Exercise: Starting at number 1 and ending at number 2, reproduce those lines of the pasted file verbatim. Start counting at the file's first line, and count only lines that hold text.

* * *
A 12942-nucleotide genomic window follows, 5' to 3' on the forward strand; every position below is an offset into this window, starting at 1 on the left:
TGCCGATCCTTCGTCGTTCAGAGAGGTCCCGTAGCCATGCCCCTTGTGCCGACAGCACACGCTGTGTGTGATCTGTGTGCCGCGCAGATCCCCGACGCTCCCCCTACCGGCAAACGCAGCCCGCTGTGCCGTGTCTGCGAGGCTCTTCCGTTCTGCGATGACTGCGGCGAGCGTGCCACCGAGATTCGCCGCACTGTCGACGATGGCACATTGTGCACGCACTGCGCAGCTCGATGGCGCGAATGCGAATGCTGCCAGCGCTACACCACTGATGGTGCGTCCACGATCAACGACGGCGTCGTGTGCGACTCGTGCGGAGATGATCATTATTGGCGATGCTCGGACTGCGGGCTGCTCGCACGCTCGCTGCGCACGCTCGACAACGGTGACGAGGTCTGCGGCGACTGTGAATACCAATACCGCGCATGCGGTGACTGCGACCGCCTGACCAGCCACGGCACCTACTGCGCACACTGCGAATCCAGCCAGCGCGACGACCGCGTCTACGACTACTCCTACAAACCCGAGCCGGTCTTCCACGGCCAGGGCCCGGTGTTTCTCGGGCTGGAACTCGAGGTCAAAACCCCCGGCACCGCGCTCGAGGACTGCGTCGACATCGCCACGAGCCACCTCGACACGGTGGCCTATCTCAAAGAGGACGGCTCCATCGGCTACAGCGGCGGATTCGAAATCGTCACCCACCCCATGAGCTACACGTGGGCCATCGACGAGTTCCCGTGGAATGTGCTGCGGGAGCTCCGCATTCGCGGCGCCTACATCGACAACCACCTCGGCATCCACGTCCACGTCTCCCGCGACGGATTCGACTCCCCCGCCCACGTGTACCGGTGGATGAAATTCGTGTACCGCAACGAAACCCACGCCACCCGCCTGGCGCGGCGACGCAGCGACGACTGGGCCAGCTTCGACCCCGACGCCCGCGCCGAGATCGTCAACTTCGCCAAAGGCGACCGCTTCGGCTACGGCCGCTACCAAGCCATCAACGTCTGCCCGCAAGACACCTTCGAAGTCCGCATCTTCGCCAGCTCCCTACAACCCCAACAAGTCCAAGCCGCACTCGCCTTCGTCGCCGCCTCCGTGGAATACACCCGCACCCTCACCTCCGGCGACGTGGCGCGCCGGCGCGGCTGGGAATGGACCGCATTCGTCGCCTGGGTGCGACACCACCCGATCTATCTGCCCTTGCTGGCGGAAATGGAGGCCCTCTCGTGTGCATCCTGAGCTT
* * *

A 12942-nucleotide genomic window follows, 5' to 3' on the forward strand; every position below is an offset into this window, starting at 1 on the left:
TGCCGATCCTTCGTCGTTCAGAGAGGTCCCGTAGCCATGCCCCTTGTGCCGACAGCACACGCTGTGTGTGATCTGTGTGCCGCGCAGATCCCCGACGCTCCCCCTACCGGCAAACGCAGCCCGCTGTGCCGTGTCTGCGAGGCTCTTCCGTTCTGCGATGACTGCGGCGAGCGTGCCACCGAGATTCGCCGCACTGTCGACGATGGCACATTGTGCACGCACTGCGCAGCTCGATGGCGCGAATGCGAATGCTGCCAGCGCTACACCACTGATGGTGCGTCCACGATCAACGACGGCGTCGTGTGCGACTCGTGCGGAGATGATCATTATTGGCGATGCTCGGACTGCGGGCTGCTCGCACGCTCGCTGCGCACGCTCGACAACGGTGACGAGGTCTGCGGCGACTGTGAATACCAATACCGCGCATGCGGTGACTGCGACCGCCTGACCAGCCACGGCACCTACTGCGCACACTGCGAATCCAGCCAGCGCGACGACCGCGTCTACGACTACTCCTACAAACCCGAGCCGGTCTTCCACGGCCAGGGCCCGGTGTTTCTCGGGCTGGAACTCGAGGTCAAAACCCCCGGCACCGCGCTCGAGGACTGCGTCGACATCGCCACGAGCCACCTCGACACGGTGGCCTATCTCAAAGAGGACGGCTCCATCGGCTACAGCGGCGGATTCGAAATCGTCACCCACCCCATGAGCTACACGTGGGCCATCGACGAGTTCCCGTGGAATGTGCTGCGGGAGCTCCGCATTCGCGGCGCCTACATCGACAACCACCTCGGCATCCACGTCCACGTCTCCCGCGACGGATTCGACTCCCCCGCCCACGTGTACCGGTGGATGAAATTCGTGTACCGCAACGAAACCCACGCCACCCGCCTGGCGCGGCGACGCAGCGACGACTGGGCCAGCTTCGACCCCGACGCCCGCGCCGAGATCGTCAACTTCGCCAAAGGCGACCGCTTCGGCTACGGCCGCTACCAAGCCATCAACGTCTGCCCGCAAGACACCTTCGAAGTCCGCATCTTCGCCAGCTCCCTACAACCCCAACAAGTCCAAGCCGCACTCGCCTTCGTCGCCGCCTCCGTGGAATACACCCGCACCCTCACCTCCGGCGACGTGGCGCGCCGGCGCGGCTGGGAATGGACCGCATTCGTCGCCTGGGTGCGACACCACCCGATCTATCTGCCCTTGCTGGCGGAAATGGAGGCCCTCTCGTGTGCATCCTGAGCTT